Quicksort has O(n2) worst-case runtime and O(nlogn) average case runtime. However, it’s superior to merge sort in many scenarios because many factors influence an algorithm’s runtime, and, when taking them all together, quicksort wins out.
In particular, the often-quoted runtime of sorting algorithms refers to the number of comparisons or the number of swaps necessary to perform to sort the data. This is indeed a good measure of performance, especially since it’s independent of the underlying hardware design. However, other things – such as locality of reference (i.e. do we read lots of elements which are probably in cache?) – also play an important role on current hardware. Quicksort in particular requires little additional space and exhibits good cache locality, and this makes it faster than merge sort in many cases.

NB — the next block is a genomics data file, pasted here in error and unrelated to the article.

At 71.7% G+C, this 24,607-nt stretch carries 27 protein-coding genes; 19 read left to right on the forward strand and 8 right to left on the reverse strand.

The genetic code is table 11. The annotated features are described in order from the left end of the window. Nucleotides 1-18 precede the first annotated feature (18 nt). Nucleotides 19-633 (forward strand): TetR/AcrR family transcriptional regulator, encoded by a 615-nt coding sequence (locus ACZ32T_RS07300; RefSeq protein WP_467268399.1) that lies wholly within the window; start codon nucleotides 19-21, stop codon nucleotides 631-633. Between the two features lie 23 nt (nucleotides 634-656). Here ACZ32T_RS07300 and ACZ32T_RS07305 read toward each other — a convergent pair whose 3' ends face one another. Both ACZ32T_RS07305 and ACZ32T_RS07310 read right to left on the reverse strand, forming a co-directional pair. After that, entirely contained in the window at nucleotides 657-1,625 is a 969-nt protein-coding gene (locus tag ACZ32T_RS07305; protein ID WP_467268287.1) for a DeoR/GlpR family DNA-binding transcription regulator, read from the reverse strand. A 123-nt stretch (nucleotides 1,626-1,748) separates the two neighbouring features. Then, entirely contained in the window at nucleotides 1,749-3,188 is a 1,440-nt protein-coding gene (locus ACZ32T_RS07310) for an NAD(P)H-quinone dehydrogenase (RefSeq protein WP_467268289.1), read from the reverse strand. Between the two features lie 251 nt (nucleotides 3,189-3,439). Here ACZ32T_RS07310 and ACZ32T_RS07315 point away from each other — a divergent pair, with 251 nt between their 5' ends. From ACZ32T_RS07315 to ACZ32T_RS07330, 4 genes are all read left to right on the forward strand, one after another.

In addition, it’s very easy to avoid quicksort’s worst-case run time of O(n2) almost entirely by using an appropriate choice of the pivot – such as picking it at random (this is an excellent strategy).
In practice, many modern implementations of quicksort (in particular libstdc++’s
std::sort) are actually introsort, whose theoretical worst-case is O(nlogn), same as merge sort. It achieves this by limiting the recursion depth, and switching to a different algorithm (heapsort) once it exceeds logn.